Global Engagement Funds Case Study: Dr Felicity Fitzgerald and the University of Zimbabwe
Dr Felicity Fitzgerald used the funds to support a successful workshop on sequencing with colleagues in Zimbabwe
27 February 2019
Dr Felicity Fitzgerald (UCL Institute of Child Health)
Back in April last year, I was lucky enough to sit across a conference lunch table with Dr Justen Manasa from the University of Zimbabwe. I’d just moved to Harare, Zimbabwe to start a lectureship investigating infection control and antimicrobial resistance among children and newborns and was excited to meet someone as dynamic and innovative as Justen.
He was bubbling with ideas and plans for how to stop the flow of samples from Zimbabwe to laboratories elsewhere for sequencing. He is passionately committed not only to increasing the capacity of Zimbabwean laboratories and scientists to handle next generation sequencing, but more importantly to ensuring the Zimbabwean people themselves benefit from this science.
“It is my aim that all Zimbabweans living with HIV should have access to sequencing of their virus and receive appropriate antiretroviral therapy. We must be ambitious,” he said.
Ambitious he is - and energetic! Over that lunch we took our first step towards his eventual goal - that of establishing a sequencing core facility at the University of Zimbabwe. Of course, the first thing you have to demonstrate is how well used the facility would be… and to do that you need local scientists across disciplines to be inspired with ideas and confidence to expand their projects to include sequencing.
The initial idea
We devised the idea of a workshop combining international faculty expertise and local scientists with a commitment to using sequencing in their future projects - with a particular focus on younger post-doctoral scientists and those undertaking or planning their PhDs. “We need to look to the future”, Justen proclaimed. “No old profs in the participants!” (a few were permitted in the faculty).
The first part of the workshop was to be didactic but as interactive as possible, covering a wide range of topics. Our faculty was to be a mix of senior, junior, local and international scientists.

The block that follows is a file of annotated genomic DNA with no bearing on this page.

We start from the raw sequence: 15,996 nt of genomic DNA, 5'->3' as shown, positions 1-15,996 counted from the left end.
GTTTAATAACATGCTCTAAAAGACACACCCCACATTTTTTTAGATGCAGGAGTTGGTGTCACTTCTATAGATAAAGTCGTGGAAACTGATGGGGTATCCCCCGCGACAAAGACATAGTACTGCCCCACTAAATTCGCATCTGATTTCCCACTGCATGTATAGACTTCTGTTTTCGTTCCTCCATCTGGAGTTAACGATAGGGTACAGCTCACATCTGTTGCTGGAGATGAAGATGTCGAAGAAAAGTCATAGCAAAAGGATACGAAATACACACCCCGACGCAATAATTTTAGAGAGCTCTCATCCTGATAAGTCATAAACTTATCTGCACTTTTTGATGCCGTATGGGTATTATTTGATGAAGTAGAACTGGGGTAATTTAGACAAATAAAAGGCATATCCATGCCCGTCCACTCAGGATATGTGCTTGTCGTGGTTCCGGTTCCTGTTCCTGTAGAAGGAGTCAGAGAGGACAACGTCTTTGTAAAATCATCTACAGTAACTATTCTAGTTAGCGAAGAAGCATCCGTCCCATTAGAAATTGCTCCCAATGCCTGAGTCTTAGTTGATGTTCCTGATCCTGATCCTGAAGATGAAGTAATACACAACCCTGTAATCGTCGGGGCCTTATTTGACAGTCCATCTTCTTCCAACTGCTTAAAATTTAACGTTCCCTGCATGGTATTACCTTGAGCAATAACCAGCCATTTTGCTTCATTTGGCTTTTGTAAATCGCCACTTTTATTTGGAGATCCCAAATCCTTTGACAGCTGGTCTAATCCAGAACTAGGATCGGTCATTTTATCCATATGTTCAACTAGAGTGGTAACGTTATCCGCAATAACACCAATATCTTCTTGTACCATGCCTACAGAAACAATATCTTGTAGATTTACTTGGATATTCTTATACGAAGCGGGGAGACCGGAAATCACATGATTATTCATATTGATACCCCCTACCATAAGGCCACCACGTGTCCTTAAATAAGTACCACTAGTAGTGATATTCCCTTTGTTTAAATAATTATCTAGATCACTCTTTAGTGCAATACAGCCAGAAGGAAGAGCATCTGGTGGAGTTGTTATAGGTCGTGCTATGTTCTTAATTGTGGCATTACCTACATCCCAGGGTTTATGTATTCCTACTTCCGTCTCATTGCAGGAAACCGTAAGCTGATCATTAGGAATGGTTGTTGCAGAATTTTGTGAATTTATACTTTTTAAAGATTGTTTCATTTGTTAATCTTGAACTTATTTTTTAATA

The more senior international/local scientists gave broad overviews of topics such as “Next generation sequencing in HIV resistance tracing” and “immunological sequencing and its clinical context”, while the more junior ones covered individual projects in more depth. In particular, the junior local faculty members gave detailed examples of how they had used sequencing successfully in their PhDs.
The second part of the meeting was the part I was most excited about, as it involved small group workshops that the participants could choose depending on their area of expertise. We had groups focusing on sequencer use in immunology, HIV, global child health, tuberculosis, and the enormously popular ‘How to get your lab sequencer-ready.’ Finally, we had in-depth ‘meet the expert’/grant workshopping sessions.
We developed our concept further, recruiting 17 faculty from the Zimbabwean Ministry of Health and Child Care, the University of Zimbabwe and the Biomedical Research and Training Institute in Zimbabwe, UCL, the University of Oxford, the London School of Hygiene and Tropical Medicine, Great Ormond Street Hospital, Queen Mary University of London, Stanford University, the University of Tampere Finland, the University of Cape Town and the World Health Organisation.
We were then fortunate enough to receive £5,000 from the SFAM International Capacity Building Fund and £2,000 from UCL’s Global Engagement Funds to support the project. Importantly, we were able to offer the workshop to participants for free, to minimise financial bars to entry.
Early career participants
We then threw open the workshop for applications, with the most stringent criteria being around future career potential and commitment to using sequencing techniques in current/upcoming projects.
We were really lucky in attracting 25 incredibly bright, enthusiastic young Zimbabwean scientists/clinicians from a range of backgrounds, including HIV, tuberculosis, human papilloma virus, neonatal sepsis, gut microbiome research, outbreak investigations, typhoid and even an immunologist investigating HLA-typing in lupus.
Again, with my and Justen’s combined optimism and ambition, we decided to spend the first morning taking faculty members on a tour of the laboratories of the participants. We covered a remarkable amount of ground and visited five laboratories before lunch, including the Biomedical Research and Training Institute (where a new molecular facility had just opened), the Infectious Diseases Research Laboratory and the Medical Microbiology Laboratory at the University of Zimbabwe College of Health Sciences.
Ultimately, we had two days of fascinating, engaging talks with wonderful engagement and participation from our audience. Particular high points were a university-wide lecture from Professor Per Ashorn on the impact of laboratory research on World Health Organisation guidelines with reference to the recent MORDOR trial (kindly sponsored by Pulse Pharmaceuticals), and a live demonstration of sequencing alignment from Dr Liam Shaw.
My best moment, though, had to be from Mrs Muchaneta Gudza-Mugabe, a local faculty member presenting her ongoing PhD work at the University of Cape Town on neonatal sepsis outbreak investigation. It was an impassioned, engaging and yet in-depth description of her work that made me want to give a standing ovation - a perfect role model!